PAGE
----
How do you tell an AI-generated image apart from a real photo? - Hindustan Times

Separating fact from fiction: How do you tell an AI-generated image apart from a real photo?

Feb 15, 2024 10:51 PM IST

AI nutrition labels, Proton’s sensible move and Gemini’s new home

Separating fact from fiction. The past few weeks have simply gone on to emphasise the point that it is all fun and games to envision a world layered with artificial intelligence, until it isn’t. Re-emphasise, rather. How do you really figure out the difference between a real photo and an AI generated image (in context of it being shared, a fake image) when you scroll through your social media feeds. Nigh impossible. More so, since text-to-image tools have evolved rapidly in terms of realism. Generated videos too, now, to add complexity.

Laurence Fishburne as Morpheus from The Matrix Trilogy
Laurence Fishburne as Morpheus from The Matrix Trilogy

There are also many, many of them. Easily available, on phones and the web. Often free (and some have paid subscriptions, unlocking even more tools for realism). Taylor Swift. Drake. Before that, Rashmika Mandanna, Donald Trump, Elon Musk Ryan Gosling. This list will only get longer. Illustrates a level of realism artificially generated (AI) images are now capable of. Nevertheless, this week we may have taken a few big steps forward, for countermeasures.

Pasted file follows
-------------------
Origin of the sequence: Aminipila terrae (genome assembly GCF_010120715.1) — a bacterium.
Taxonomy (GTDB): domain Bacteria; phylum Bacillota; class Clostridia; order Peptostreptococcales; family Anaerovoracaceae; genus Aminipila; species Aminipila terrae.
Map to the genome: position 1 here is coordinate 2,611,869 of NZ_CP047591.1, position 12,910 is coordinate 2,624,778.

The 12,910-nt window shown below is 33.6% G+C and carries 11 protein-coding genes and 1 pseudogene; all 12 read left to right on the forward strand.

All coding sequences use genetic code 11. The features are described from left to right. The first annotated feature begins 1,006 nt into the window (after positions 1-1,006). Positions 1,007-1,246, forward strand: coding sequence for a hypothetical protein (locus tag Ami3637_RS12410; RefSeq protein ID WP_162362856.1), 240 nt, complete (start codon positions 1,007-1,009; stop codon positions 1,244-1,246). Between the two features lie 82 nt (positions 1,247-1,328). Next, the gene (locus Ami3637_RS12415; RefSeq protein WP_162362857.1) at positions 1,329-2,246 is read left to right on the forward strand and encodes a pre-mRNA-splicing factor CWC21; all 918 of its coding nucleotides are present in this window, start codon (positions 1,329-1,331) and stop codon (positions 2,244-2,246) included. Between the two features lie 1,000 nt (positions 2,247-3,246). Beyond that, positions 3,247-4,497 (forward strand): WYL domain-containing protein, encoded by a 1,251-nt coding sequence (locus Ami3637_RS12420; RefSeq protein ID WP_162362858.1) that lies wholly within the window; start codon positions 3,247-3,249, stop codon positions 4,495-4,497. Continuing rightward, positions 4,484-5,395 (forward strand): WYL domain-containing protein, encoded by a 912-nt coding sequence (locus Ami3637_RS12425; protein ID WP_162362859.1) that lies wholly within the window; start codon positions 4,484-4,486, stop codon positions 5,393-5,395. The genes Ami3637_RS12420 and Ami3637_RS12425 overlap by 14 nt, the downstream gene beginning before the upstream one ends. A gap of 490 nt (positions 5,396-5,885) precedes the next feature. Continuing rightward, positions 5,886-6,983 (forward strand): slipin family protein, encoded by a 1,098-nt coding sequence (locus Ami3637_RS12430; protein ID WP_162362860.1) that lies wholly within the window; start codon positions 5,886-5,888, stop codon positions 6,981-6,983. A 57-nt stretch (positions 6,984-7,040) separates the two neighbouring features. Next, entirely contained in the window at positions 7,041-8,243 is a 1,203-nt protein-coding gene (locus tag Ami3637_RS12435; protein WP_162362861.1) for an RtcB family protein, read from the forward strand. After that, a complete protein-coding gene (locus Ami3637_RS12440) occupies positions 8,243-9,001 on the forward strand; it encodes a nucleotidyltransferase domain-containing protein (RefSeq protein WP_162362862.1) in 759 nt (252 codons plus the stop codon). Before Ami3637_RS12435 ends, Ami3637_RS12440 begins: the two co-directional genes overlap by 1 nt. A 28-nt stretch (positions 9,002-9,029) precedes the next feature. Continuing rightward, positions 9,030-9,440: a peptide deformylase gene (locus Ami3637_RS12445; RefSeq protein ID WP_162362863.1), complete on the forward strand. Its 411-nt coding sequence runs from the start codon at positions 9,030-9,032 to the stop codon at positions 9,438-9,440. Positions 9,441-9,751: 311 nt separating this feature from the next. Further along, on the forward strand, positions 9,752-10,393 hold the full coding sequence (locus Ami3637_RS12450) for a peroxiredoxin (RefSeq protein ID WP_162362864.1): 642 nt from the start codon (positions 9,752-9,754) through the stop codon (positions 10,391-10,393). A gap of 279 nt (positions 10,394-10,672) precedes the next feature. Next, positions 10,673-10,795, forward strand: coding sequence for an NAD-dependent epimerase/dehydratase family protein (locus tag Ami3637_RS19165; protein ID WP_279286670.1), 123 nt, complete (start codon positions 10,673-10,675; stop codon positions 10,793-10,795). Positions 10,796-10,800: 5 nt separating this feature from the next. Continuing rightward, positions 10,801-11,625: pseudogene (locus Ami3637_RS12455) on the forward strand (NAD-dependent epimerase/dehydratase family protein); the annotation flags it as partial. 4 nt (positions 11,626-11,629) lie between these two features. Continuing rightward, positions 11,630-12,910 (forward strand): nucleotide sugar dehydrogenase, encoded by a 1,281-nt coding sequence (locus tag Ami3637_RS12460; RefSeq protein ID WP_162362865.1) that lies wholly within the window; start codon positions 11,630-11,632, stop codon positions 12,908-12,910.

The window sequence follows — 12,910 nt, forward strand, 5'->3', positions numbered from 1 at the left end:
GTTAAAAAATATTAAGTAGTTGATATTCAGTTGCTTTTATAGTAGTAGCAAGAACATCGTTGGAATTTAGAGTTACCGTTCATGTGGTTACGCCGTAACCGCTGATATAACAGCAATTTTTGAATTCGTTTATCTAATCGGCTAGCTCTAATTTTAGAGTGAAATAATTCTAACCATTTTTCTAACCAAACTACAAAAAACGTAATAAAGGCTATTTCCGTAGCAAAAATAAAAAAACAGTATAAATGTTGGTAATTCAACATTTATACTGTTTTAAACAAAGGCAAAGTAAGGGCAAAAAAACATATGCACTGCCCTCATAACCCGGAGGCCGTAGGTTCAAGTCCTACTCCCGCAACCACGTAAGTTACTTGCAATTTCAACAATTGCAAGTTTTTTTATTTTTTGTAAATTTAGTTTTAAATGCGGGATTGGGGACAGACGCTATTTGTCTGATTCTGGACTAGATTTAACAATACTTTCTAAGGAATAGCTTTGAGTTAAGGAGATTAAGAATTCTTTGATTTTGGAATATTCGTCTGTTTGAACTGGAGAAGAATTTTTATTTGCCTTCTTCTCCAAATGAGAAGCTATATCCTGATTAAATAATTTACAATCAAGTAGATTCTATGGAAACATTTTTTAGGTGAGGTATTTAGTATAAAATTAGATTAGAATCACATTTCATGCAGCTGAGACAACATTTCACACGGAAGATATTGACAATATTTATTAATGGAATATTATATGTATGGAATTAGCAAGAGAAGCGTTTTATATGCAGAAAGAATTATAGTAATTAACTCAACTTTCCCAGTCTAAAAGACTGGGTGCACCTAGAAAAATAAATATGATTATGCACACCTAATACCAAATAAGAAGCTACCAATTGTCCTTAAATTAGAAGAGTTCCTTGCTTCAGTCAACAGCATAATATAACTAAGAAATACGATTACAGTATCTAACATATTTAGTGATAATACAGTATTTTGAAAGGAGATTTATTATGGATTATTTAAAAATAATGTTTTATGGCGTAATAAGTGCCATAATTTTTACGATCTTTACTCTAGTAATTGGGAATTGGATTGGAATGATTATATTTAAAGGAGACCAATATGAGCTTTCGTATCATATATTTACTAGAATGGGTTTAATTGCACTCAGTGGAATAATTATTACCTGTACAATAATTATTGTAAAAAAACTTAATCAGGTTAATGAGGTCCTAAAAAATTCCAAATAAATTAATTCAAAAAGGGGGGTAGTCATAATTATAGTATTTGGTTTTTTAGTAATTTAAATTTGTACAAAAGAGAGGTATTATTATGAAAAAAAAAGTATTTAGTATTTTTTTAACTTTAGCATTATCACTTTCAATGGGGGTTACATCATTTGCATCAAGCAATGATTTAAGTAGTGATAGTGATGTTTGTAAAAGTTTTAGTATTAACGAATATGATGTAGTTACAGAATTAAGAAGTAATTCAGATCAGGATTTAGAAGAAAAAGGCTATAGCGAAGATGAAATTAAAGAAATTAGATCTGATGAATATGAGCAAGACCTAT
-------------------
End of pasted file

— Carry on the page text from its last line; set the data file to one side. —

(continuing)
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Read: Labels and watermarks become weapons of choice to identify AI images

Representational image
Representational image

Meta. OpenAI. Google. Adobe. The tech giants we need to keep an eye on in the coming months. I’ll summarise.

Meta says they’re ready to include labels on posts on Facebook, Instagram and Threads, with AI generated content. Basically, what they’re saying is, systems will be in place to look closely for otherwise invisible signals in images being shared. They already do include watermarks and have visible markers on media generated using the Meta AI tool. Basically, the IPTC Photo Metadata Standard by the International Press Telecommunications Council and invisible watermarks, in line with Partnership on AI (PAI) best practices.

But for that to work, the source point for AI generations, will have to put measures in place. Industry standards for visible and invisible markers with each generative AI creation, will need to be placed by Google, OpenAI, Microsoft, Adobe and Midjourney, or any generative AI tool that’s out there. That would allow Meta (and hopefully more platforms join in) to use these signals for labels accompanying posts featuring AI content.